Organizations use strategic plans to identify their vision, mission, outcomes, success factors, milestones, resource allocation, short-term objectives and action steps. People get excited by the destination and path they’ve set for themselves but they often postpone their future by continuing the current way they do things even though to achieve the ambitious plan they need to start now.
The situation is akin to the person who has a brilliant plan for getting in shape—tomorrow. The pull of the known is strong, even though it won’t lead to fitness or the organization’s vision. Old habits die hard, especially when the changes needed are about ways of being, modes of interaction, in other words, a cultural shift not just technical skill or action.
For example, the results envisioned for one organization require greater coordination among several players. Coordination, in turn, requires advanced planning and consideration of others. Yet this change bumps up against an organizational habit of doing things at the last minute. In another case, the plan calls for more leadership development. That goal requires a confrontation with a practice of each person doing too much, doing it alone, and at deadline. Leadership development also notoriously challenges people’s need for control. In another instance, an organization’s intention to involve members ran into their style of informing members of decisions already made. Sure it was faster the old way but it didn’t create the buy-in they claimed to want.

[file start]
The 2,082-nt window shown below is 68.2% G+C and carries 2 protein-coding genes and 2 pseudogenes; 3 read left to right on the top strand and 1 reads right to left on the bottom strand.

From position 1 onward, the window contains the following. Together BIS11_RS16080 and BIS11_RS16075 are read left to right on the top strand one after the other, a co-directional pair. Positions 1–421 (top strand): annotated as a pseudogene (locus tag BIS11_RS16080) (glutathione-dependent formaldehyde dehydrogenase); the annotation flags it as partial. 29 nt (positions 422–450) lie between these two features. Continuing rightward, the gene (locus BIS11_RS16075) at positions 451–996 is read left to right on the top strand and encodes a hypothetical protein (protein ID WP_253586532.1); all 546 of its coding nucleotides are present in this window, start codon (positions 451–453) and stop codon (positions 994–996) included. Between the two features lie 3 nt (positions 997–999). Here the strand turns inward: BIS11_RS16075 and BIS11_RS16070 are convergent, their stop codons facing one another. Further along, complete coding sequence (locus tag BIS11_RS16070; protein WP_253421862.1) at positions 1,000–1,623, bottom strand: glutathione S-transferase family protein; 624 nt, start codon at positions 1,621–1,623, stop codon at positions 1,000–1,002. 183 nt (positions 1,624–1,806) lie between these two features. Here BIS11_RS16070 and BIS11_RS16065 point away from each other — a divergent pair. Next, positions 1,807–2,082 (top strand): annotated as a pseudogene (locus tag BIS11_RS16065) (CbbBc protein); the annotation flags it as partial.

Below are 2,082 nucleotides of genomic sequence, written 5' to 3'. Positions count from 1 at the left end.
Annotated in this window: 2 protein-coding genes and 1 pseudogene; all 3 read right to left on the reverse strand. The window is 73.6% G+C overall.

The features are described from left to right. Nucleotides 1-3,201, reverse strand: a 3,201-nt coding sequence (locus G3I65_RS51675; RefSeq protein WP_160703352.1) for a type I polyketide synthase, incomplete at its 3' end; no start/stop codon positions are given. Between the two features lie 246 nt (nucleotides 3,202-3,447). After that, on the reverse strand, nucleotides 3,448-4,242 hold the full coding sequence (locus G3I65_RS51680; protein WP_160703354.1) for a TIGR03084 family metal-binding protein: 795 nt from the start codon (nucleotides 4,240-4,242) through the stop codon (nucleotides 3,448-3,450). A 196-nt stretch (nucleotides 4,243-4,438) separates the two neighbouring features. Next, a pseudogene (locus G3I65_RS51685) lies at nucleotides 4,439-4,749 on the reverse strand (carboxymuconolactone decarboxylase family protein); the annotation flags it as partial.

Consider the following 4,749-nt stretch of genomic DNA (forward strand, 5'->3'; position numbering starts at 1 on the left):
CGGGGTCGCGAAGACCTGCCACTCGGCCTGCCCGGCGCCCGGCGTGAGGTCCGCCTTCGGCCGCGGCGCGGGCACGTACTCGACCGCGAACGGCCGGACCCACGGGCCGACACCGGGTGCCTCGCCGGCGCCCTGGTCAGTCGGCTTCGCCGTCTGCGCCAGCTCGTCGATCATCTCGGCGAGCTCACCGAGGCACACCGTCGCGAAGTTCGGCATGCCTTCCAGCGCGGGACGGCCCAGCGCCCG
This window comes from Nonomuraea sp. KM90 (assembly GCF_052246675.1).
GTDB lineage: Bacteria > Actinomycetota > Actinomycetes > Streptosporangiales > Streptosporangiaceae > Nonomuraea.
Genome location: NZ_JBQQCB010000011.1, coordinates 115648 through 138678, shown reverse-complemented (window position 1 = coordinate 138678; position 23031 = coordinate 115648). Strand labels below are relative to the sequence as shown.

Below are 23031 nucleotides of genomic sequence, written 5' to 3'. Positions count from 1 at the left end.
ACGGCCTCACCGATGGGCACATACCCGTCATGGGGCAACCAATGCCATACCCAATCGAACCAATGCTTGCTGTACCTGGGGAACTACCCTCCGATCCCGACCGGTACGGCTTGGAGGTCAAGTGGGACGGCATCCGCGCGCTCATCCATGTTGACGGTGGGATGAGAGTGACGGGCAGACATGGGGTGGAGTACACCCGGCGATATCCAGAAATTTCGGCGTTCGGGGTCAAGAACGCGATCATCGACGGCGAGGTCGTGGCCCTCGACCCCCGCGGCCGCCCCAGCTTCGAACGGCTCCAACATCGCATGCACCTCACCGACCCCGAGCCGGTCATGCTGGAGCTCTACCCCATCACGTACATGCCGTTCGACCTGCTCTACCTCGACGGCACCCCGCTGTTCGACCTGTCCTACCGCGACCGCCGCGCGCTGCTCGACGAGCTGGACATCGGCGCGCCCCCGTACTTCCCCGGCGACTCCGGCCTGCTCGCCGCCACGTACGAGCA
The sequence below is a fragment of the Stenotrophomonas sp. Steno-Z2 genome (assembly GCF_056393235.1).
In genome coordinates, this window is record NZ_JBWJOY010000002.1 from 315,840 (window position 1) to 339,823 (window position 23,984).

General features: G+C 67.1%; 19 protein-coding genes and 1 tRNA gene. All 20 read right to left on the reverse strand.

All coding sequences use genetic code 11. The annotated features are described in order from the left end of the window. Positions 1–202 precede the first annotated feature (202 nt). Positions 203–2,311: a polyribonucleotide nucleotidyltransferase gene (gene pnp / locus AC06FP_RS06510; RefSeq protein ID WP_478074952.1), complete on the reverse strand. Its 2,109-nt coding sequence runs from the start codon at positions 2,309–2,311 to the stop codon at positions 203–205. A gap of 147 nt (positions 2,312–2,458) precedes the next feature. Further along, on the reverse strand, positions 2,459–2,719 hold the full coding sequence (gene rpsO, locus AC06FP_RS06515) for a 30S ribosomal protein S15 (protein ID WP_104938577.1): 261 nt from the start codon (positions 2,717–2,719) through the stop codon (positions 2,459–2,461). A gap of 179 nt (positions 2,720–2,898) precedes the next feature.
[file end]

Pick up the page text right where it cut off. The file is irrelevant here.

In these and other instances, the plan is great but implementation has to start immediately, which often means changing aspects of organizational culture that don’t serve anymore. This is much harder than starting a new program or service or shifting campaign tactics. It requires an examination of and change in deeply ingrained ways of thinking and acting. The planning process indicates the change that’s needed, the plan is the document that maps out the change, but the change itself comes with action NOW, not just by those future others but by current US.
Organizational culture change is notoriously difficult. The current culture is seemingly intractable because so much of it is automatic, beyond conscious awareness. Change requires making visible unexamined assumptions and the behaviors that flow from them while also providing alternatives. It’s a safe bet that people will fall back into the behavioral and interaction grooves they’ve known so well. Discipline, diligence, constant support, modeling, and reminders can begin to create new habits and to realize the promise of the future.
- Have you or your organization put off something you committed to? Why?
- What made it difficult to change?
- What supported the change?
- What did you let go of in order to change? …A belief? A comfort with the familiar?
- How did you reinforce the new habits? What did you do when you fell back into the old ways?